First it was the masks, then hand sanitisers. Now it seems the novel coronavirus outbreak has people rushing to stock up, among other things, an essential item: toilet paper.
Shelves have been emptied across the world. In Australia, a newspaper helpfully printed out an extra eight pages as a “backup loo roll”. Fights have broken out, trolleys piled high, and across the United States, Canada and the United Kingdom, most supermarkets imposed a cap to limit the number of rolls a person could buy.
Dubbed #ToiletPaperPanic and #ToiletPaperApocalypse online, there is no shortage of videos capturing the mass hysteria that has swept up globally as shelves are cleared. Canned goods, water bottles and pasta shelves have similarly been emptied out.
So, why are we seeing panic buying across the globe?
“Panic buying and hoarding of supplies is obviously not desirable, but it’s understandable, particularly when people see images of cities, regions and even whole countries in lockdown,” Michael Baker, professor of public health at the University of Otago in Wellington, New Zealand, told Al Jazeera.
While panic buying was not seen in response to the most recent influenza pandemic in 2009, Baker said the ongoing crisis is similar to a behavioural response during a natural disaster.
“The difference this time is that people now see COVID-19 as a real threat, one that will last for months, and they may not have confidence in the authorities to contain it.”
Insufficient information on the new coronavirus is also playing a factor in people’s response, while current measures taken by the authorities do not seem to have reassured the masses.
“We’re poor at learning and good at forgetting. No one alive today has seen a global pandemic of this seriousness. Current measures to manage this pandemic are not nearly enough in most countries,” Baker said.
“We are now seeing the world splitting into those countries which are containing this pandemic, notably China, Singapore and South Korea, and those which are not.”
Anxiety over return to a sense of control is another factor behind the widespread panic, said experts.
“We don’t know how long it will last, we don’t know much about the virus, it’s something new and we are learning something new about it,” Dimitrios Tsivrikos, consumer and business psychologist at the University College London, told Al Jazeera.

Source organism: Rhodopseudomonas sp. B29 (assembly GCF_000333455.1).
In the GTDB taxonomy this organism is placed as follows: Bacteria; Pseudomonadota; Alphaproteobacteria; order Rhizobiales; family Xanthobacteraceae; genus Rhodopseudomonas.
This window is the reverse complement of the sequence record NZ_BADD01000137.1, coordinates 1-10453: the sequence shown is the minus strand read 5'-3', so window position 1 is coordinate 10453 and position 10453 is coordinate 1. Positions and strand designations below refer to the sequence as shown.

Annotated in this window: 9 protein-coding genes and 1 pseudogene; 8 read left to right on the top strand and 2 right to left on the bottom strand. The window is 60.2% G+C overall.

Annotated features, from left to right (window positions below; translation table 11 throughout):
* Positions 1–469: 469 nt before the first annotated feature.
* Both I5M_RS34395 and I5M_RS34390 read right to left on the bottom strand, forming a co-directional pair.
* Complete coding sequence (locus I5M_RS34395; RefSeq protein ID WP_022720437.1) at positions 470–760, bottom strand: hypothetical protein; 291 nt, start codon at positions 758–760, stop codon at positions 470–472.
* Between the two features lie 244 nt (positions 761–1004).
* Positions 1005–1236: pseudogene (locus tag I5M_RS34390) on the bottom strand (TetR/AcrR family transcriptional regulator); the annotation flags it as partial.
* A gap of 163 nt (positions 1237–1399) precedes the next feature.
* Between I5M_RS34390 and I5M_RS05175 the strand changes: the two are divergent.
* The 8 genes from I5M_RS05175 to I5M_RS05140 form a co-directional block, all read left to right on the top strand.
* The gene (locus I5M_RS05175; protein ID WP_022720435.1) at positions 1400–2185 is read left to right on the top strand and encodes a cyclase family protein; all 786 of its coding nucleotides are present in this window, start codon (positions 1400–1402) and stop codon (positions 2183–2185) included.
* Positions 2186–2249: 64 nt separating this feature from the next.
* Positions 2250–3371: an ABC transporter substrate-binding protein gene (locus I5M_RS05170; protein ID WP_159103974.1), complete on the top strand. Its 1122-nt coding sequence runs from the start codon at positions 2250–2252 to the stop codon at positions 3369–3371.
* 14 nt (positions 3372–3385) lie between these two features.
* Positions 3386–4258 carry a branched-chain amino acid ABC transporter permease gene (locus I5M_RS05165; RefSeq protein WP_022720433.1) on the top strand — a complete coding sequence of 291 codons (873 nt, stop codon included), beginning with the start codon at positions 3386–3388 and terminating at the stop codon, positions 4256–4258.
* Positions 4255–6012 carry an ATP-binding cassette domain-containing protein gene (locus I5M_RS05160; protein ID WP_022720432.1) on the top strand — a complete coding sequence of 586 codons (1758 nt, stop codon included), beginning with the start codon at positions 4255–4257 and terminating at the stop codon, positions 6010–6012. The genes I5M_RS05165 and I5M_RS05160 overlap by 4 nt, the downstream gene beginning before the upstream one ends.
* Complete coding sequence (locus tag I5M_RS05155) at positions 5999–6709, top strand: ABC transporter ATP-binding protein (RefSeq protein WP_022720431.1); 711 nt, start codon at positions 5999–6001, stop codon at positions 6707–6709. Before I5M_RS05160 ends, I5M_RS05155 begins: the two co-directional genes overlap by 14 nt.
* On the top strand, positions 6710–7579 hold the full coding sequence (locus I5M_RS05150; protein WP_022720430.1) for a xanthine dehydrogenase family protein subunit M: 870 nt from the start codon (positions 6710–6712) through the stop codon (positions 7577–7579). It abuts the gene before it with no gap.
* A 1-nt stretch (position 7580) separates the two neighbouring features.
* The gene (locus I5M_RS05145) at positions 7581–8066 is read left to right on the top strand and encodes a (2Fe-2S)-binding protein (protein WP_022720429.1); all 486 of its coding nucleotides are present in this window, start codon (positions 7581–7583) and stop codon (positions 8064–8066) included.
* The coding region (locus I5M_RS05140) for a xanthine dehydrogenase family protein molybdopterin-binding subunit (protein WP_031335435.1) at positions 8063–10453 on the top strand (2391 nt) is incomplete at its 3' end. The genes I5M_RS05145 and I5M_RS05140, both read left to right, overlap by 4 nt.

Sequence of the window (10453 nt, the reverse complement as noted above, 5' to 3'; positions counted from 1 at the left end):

“Consumers are trying to gain control and panic buying is essentially our attempt to be in control of a situation. It’s quite important to feel that at least we are doing something, we are being proactive and panic buying is exactly that,” he said.
Tsivrikos said consumers are also in a position where they are receiving global news, looking at other countries, for instance Italy on lockdown, and comparing it to local news and directions they are getting, further creating a sense of added uncertainty.
But is our increasing connectivity and heightened awareness a good thing, or is it feeding increasing anxiety among the people?
“While established media organisations might be trying to cover the outbreak in a measured way, that’s no longer the only source we consume information from. Certain claims read online might aggravate the anxiety. While social media is a great place for entertainment, consumers need to be wary of getting their news from there,” Tsivrikos said.
Social media’s impact is a mixed bag, Baker added. “It’s good at connecting people and giving them a voice, but it also dilutes messages from key health agencies with many unqualified voices. Now, everyone’s an expert.”
“If you think about it, people are walking into the markets, they are looking for bulk, large volume items that last for longer. They want to grab the largest possible items – toilet paper is one of those,” said Tsivrikos.
“That, added to the fact that it is low-value, means you don’t need to think about it much. You tell yourself that at some point I’ll have to use it, so I might as well get loads of it, especially as the duration is uncertain.”
While panic buying may give consumers a sense of control and help them manage anxiety, experts said it could also disrupt the supply chain.
“We don’t have an unlimited supply, so if we’re buying things disproportionately, others who are in immediate need of that item won’t be able to find it,” said Tsivrikos.
On Wednesday, the World Health Organization declared the coronavirus outbreak a pandemic, warning that while it had “alarming levels of spread and severity”, it was also witnessing “alarming levels of inaction” by the authorities.
“Technically, COVID-19 has been a pandemic for several weeks,” professor of public health, Michael Baker, told Al Jazeera. “WHO calling it one now makes no difference.”
Baker said the WHO’s January 30 announcement, declaring coronavirus PHEIC (Public Health Emergency of International Concern) essentially meant it was a global health emergency.
More than 132,000 people have now been infected worldwide and the death toll is close to 5,000.
However, the WHO said a vast majority of coronavirus patients recover: those with mild illnesses in two weeks, while those with more severe symptoms may require three to six weeks.
According to Johns Hopkins University, nearly 66,000 coronavirus patients have recovered so far.